Buying translation services
If you are buying translation services for the first time, the process may seem a little strange and even scary. After all, it is not often that you buy a service the results of which you might not be able to understand or assess for yourself! The purpose of this short guide is to introduce to you some of the key concepts involved in professional translation, to help you make better informed decisions.
Most people think translation is all about words, and to a certain extent they are right. However, what is often more important for you is your message – what are you trying to tell your foreign customers or suppliers, and what are they trying to tell you? Because different languages use different ways of describing things, the individual words we use can sometimes get in the way. For example, in English we talk about being "neck and neck" with the other competitors in a race, whereas in German the phrase is "Kopf an Kopf" or head to head. Professional translators know all about these problems, and much more complex ones as well.
When you ask a translator to do some work for you, it is a good idea to provide the translator with a brief, in addition to the text to be translated. The brief can specify the target audience (who will read the translation) and its purpose (whether it is for publication, or just for information purposes). You can also indicate other instructions, such as the deadline (though the translator will probably tell you whether or not this is realistic, given the volume to be translated), the file format (for example, whether brochures need to be laid out in a specific DTP format), and what variant of the target language is required, if any (e.g. UK English or US English, German for Austria, Switzerland or Germany).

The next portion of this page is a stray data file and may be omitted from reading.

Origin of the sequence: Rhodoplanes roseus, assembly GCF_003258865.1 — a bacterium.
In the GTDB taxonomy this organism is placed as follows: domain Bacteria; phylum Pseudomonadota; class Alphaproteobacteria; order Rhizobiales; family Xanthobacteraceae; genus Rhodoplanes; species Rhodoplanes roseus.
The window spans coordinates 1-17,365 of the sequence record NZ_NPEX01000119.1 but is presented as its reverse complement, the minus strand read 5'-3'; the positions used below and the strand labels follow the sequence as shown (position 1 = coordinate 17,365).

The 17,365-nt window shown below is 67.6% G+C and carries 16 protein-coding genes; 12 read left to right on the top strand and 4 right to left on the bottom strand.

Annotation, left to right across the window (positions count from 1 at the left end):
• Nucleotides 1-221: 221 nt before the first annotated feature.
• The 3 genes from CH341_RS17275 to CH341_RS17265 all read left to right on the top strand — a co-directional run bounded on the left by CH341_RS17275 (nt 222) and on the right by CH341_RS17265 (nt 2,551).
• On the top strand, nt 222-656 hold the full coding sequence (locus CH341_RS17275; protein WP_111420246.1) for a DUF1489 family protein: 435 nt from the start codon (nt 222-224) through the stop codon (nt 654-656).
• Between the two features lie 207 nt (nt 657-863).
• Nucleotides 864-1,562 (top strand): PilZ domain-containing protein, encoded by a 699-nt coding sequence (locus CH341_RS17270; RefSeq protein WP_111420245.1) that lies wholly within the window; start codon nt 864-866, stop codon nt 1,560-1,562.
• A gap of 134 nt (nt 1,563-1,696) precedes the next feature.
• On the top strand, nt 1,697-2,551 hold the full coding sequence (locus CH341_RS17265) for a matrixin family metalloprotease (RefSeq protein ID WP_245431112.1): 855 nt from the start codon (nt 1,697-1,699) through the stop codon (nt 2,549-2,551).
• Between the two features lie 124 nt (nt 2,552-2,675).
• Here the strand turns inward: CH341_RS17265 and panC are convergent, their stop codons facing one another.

When it comes to charging for their services, translators normally bill by a convenient, yet arbitary unit, such as a word, a standard line of (for example) 55 characters including spaces or a standard page of (for example) 1500 characters excluding spaces. Alternatively, some prefer to bill by time, rather like your accountant or lawyer does. In either case, the translator arrives at the fee by calculating the effort involved, however that is measured. Nevertheless, it is worth remembering that translations from German into English usually grow by around 120% in terms of the number of words, whereas the number of characters (and hence a standard line count or standard page count) will remain fairly constant between the two languages. Therefore, it is important that you find out from the translator in advance whether the unit fee is based on the source text (i.e. the document you give to the translator) or the target text (the document that the translator returns to you).
Finally, it is often useful if you can provide background documents or reference material. The purpose is to provide the translator with information on the subject area, your preferred terminology and any other information that will help with the job. Do not forget that while many translators do specialise in specific fields or industries (such as finance, banking, the law, mechanical engineering and chemistry), your company may use specific terms that are not obvious to outsiders. In addition, your foreign-language customers may have grown used to seeing specific terms translated in specific ways, so new translators need to be told how terms have been translated in the past in order to ensure your customers are not confused by changes in terminology (of course, a new translator may also point out inconsistencies in terminological use of which you were previously unaware, especially if you have not used the services of a professional translator before).
If you are looking for a translator or interpreter from German or into German, please visit the directory of members of the Institute of Translation & Interpreting.